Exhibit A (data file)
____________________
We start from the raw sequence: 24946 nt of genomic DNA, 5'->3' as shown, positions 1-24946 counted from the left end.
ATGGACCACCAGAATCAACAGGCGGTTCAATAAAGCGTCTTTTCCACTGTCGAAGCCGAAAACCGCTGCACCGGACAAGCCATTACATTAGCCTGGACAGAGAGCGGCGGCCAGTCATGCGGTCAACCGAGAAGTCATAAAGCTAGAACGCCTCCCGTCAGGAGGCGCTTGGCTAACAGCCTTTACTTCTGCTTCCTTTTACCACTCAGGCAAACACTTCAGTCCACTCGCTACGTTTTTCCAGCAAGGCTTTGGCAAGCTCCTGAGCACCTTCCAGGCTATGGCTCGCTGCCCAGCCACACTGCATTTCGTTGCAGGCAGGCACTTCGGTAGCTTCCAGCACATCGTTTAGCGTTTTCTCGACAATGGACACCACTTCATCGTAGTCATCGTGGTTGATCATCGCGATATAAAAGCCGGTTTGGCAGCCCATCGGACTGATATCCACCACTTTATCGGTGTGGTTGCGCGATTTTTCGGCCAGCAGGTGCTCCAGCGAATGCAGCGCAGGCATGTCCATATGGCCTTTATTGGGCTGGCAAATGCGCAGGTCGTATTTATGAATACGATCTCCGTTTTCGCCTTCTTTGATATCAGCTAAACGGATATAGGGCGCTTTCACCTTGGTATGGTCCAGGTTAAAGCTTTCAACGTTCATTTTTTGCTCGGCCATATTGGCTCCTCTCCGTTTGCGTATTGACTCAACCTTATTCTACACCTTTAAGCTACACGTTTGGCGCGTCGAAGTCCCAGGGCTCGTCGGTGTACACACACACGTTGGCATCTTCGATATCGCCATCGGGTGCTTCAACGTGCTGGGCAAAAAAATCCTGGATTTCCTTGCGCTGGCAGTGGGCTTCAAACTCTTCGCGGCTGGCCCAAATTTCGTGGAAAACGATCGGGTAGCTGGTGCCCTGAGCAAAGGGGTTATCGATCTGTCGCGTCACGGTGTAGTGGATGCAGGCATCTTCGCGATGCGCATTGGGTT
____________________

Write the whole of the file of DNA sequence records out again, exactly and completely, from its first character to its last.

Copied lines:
We start from the raw sequence: 24946 nt of genomic DNA, 5'->3' as shown, positions 1-24946 counted from the left end.
ATGGACCACCAGAATCAACAGGCGGTTCAATAAAGCGTCTTTTCCACTGTCGAAGCCGAAAACCGCTGCACCGGACAAGCCATTACATTAGCCTGGACAGAGAGCGGCGGCCAGTCATGCGGTCAACCGAGAAGTCATAAAGCTAGAACGCCTCCCGTCAGGAGGCGCTTGGCTAACAGCCTTTACTTCTGCTTCCTTTTACCACTCAGGCAAACACTTCAGTCCACTCGCTACGTTTTTCCAGCAAGGCTTTGGCAAGCTCCTGAGCACCTTCCAGGCTATGGCTCGCTGCCCAGCCACACTGCATTTCGTTGCAGGCAGGCACTTCGGTAGCTTCCAGCACATCGTTTAGCGTTTTCTCGACAATGGACACCACTTCATCGTAGTCATCGTGGTTGATCATCGCGATATAAAAGCCGGTTTGGCAGCCCATCGGACTGATATCCACCACTTTATCGGTGTGGTTGCGCGATTTTTCGGCCAGCAGGTGCTCCAGCGAATGCAGCGCAGGCATGTCCATATGGCCTTTATTGGGCTGGCAAATGCGCAGGTCGTATTTATGAATACGATCTCCGTTTTCGCCTTCTTTGATATCAGCTAAACGGATATAGGGCGCTTTCACCTTGGTATGGTCCAGGTTAAAGCTTTCAACGTTCATTTTTTGCTCGGCCATATTGGCTCCTCTCCGTTTGCGTATTGACTCAACCTTATTCTACACCTTTAAGCTACACGTTTGGCGCGTCGAAGTCCCAGGGCTCGTCGGTGTACACACACACGTTGGCATCTTCGATATCGCCATCGGGTGCTTCAACGTGCTGGGCAAAAAAATCCTGGATTTCCTTGCGCTGGCAGTGGGCTTCAAACTCTTCGCGGCTGGCCCAAATTTCGTGGAAAACGATCGGGTAGCTGGTGCCCTGAGCAAAGGGGTTATCGATCTGTCGCGTCACGGTGTAGTGGATGCAGGCATCTTCGCGATGCGCATTGGGTT